My latest shirt was inspired by a fabric called Womens Business by Mavis Marks, who is a member of the ikuntji indigenous artist group. Here this fabric is used by Tessuti to show off their latest shirt pattern. I love the colours and the bold design.
Not long after the women’s business fabric made itself at home in my brain I came across another shirt, painted by artist Kay Chapman.
You can see where that fusion came from, can’t you? I painted with thickened dye, with a brush, free-hand, but with one eye on my inspiration shirts.
The fabric I used is a very high thread count viscose/cotton, one of Ikea’s single bed sheets. It has a subtle lustre and a lovely feel, and is so smooth that you can paint on it almost like you can on paper. I used thickened dye, which stops the dye from running like ink on a blotter, and makes very nice clean lines. The hand of the fabric remains soft, the dye produces wonderful, luminous colours and I just love the subtle colour variations.
Painting with dye is easy once you have worked out what to do. The main stumbling block for me has been that dye needs soda ash solution to fix it to the fabric, but adding it to the dye makes the dye go off too quickly (20-60 minutes). It takes hours to paint a shirt, and if you keep mixing up the dye in batches to get around the time limit, you will inevitably get colour variations on different garment pieces, and not the colour variations I am looking for! Soaking the fabric in soda ash and then painting the design on the wet fabric makes the dye run and while painterly watercolour effects are easy, achieving clearly defined outlines is impossible. Spraying Soda ash solution on the painted design afterward also makes the dye run. Ask me how I know.
The solution is to soak the fabric in the soda ash solution, let it dry and then paint on the dry fabric. I was doubtful that there would be enough soda ash left in the dry fabric to fix the dye, but what do you know, there was and it did.
I also needed a better setup to paint. Newspaper on my cutting table is ok for block printing or stencilling. Painting enough fabric for a shirt is much more messy, needs lots of room, and moving a finished piece to make room for the next is risky, because the dye is wet and will get on everything and anything you touch. I don’t want dye all over my nice new sewing studio, so I needed a large flat surface outside. One that does not take the dye and pass it inadvertently onto the next project and does also allow me to fix the fabric to it easily. An enormous table would have fitted the bill, but I don’t have one, at least not one I can ruin with dye.
Fortunately we had some corflute at work, which is absolutely ideal. It is a good size for a garment, plastic, so does not take dye and can simply be wiped off after each project. I can tape my garment pieces to it so they don’t move or flap around in the breeze (this is definitely an outdoor activity). The corflute sheets are rigid and can sit on a couple of sawhorse bases for painting, but are light enough for me to pick up the whole sheet with the painted fabric taped to it and move it wherever I need to, mostly into the shade to keep the painted fabric from drying too quickly.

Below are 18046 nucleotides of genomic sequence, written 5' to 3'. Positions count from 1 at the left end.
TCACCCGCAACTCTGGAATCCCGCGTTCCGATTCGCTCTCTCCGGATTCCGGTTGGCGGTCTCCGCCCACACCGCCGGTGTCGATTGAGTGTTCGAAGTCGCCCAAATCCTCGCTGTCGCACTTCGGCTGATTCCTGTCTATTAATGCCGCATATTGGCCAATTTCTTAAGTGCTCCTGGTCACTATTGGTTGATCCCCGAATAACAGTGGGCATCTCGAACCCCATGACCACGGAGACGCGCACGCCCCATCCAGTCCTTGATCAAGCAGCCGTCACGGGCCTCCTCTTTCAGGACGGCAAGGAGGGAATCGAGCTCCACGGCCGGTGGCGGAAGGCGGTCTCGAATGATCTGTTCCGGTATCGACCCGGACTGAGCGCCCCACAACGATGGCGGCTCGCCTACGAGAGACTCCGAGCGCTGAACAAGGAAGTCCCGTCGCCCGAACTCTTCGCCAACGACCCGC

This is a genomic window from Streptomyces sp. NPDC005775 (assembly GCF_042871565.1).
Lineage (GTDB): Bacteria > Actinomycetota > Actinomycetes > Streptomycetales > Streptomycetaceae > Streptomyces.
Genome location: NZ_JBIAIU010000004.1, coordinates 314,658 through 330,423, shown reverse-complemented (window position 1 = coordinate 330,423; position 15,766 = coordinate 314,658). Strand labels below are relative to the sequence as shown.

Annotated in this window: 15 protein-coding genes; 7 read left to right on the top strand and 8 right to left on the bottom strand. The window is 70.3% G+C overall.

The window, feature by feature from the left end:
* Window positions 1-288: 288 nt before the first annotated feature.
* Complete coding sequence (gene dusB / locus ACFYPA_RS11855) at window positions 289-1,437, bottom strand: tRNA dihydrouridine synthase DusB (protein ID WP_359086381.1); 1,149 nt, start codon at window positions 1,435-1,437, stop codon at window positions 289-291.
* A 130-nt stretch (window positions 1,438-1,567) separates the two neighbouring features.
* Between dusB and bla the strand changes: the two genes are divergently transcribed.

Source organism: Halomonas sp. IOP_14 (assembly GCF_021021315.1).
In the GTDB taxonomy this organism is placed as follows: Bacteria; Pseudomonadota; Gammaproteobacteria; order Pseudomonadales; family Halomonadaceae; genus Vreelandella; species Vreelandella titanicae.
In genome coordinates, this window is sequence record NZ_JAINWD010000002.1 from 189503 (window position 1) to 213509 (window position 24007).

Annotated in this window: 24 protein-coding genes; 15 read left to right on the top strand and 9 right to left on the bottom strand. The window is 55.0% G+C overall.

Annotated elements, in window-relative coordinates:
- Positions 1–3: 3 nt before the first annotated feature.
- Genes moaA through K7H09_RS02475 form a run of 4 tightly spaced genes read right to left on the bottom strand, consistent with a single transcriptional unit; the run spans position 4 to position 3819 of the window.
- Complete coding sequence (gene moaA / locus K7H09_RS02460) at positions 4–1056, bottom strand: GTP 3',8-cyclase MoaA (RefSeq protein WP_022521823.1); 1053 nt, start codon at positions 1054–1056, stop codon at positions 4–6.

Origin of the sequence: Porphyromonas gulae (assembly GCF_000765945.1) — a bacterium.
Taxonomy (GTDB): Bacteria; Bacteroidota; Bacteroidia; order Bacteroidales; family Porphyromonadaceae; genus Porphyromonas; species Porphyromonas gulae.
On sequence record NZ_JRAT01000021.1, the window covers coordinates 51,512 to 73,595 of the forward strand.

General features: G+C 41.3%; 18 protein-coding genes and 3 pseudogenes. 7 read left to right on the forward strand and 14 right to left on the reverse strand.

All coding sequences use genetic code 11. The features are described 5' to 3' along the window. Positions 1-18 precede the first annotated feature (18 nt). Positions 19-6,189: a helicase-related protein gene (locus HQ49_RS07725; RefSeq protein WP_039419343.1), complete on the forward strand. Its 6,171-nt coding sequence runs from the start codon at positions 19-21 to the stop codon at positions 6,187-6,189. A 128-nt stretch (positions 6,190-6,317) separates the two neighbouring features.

Yes, one pesky inconvenience of dye is that it needs to be kept wet for an extended period, best overnight, to bond the dye to the fabric. That is a pain in the whatnot, for an impatient person like me who is used to being able to to cure what I have printed/stencilled immediately and sew it up straight away. At least with the corflute I can cover the wet painted fabric with another sheet and weigh this down which keeps it from moving and spreading wet dye, protects my work from blowing leaves, curious kitty-cats and passing wildlife during the night, and keeps it wet for as long as needed.
So here we are, a new shirt, hand-painted. The pattern used is the Jac shirt from Tessuti. And I’m not showing my face until lockdown is over and I can get a decent haircut.
I’m not quite up to Mavis Mark’s standards, but it is a first try and I bet Mavis did several designs before she settled on the final one. That is the trouble with us DIY-ers, while commercially you have the luxury of prototypes, we have to make everything work the first time around. By the time I get as good as Mavis, if I ever do, my wardrobes will be stuffed with a gazillion shirts, each one slightly better than the last but still not quite there. Bummer!
Dye painting notes:
- Fabric pre-soaked in soda ash solution and dried, painted dry.
- Cut out garment pieces. Painting the uncut fabric is a lot more work and unnecessarily wasteful of dye.
- Paint with a sodium alginate and dye mixture.
- To make sodium alginate gel, add one teaspoon of the powder per 250ml of water, blend in a blender unless you want lots of lumps. Sodium alginate is a food additive and safe to use in your blender. Leave to settle and get rid of air bubbles, decant into a screw top jar.
- Put a quantity of gel into a container, add Drimarene K powder, black (navy base) to the sodium alginate gel. You can also use Procion MX.
- Brush dye on fabric, keep wet overnight.
- Wash out in cold, then hot water with Synthrapol or equivalent neutral pH detergent. Don’t wring or distort the garment pieces before sewing them up.
This is linked to MMM.